This map of Southeast Asia in the mid-16th century shows the major centers of power in the region prior to the arrival of Europeans. During this period, these kingdoms were constantly at war. Eventually the Kingdom of Ayutthaya (modern Thailand) expanded to the north and east, absorbing much of Lan Na and Lan Xang (modern Laos). Dai Viet (modern Vietnam) expanded to the south, taking over the remaining territory of the Kingdom of Champa and the southern tip of the Kingdom of Lovek (modern Cambodia). Toungoo evolved into modern Myanmar.
The four centuries of Cambodian history following the abandonment of Angkor are poorly recorded, and therefore historians know little about them beyond the bare outlines. Cambodia retained its language and its cultural identity despite frequent invasions by the powerful Thai kingdom of Ayutthaya and incursions by Vietnamese forces. Indeed, for much of this period, Cambodia was a relatively prosperous trading kingdom with its capital at Lovek, near present-day Phnom Penh. European visitors wrote of the Buddhist piety of the inhabitants of the Kingdom of Lovek. During this period, Cambodians composed the country’s most important work of literature, the Reamker (based on the Indian myth of the Ramayana).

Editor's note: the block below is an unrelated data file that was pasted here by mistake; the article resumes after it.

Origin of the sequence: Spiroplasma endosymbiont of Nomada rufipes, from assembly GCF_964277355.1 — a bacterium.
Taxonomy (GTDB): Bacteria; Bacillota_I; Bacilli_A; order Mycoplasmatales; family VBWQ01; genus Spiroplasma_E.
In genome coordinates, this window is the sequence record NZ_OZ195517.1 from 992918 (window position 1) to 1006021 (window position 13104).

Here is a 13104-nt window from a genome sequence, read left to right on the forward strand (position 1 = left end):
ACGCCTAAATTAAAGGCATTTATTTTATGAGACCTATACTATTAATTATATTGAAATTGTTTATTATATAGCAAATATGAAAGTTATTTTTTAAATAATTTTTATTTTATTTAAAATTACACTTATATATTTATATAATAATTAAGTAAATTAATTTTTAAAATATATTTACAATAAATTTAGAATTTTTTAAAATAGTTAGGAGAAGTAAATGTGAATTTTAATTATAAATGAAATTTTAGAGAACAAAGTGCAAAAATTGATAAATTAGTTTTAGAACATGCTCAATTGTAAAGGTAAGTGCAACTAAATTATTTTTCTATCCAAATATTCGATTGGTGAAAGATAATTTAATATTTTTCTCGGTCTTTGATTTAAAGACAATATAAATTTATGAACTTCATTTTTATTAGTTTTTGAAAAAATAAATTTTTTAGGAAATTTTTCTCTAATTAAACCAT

In the late 18th century, a civil war in Vietnam and disorder following a Burmese invasion of Ayutthaya spilled over into Cambodia and devastated the area. In the early 19th century, newly established dynasties in Vietnam and Thailand competed for control over the Cambodian court. The warfare that ensued, beginning in the l830s, came close to destroying Cambodia.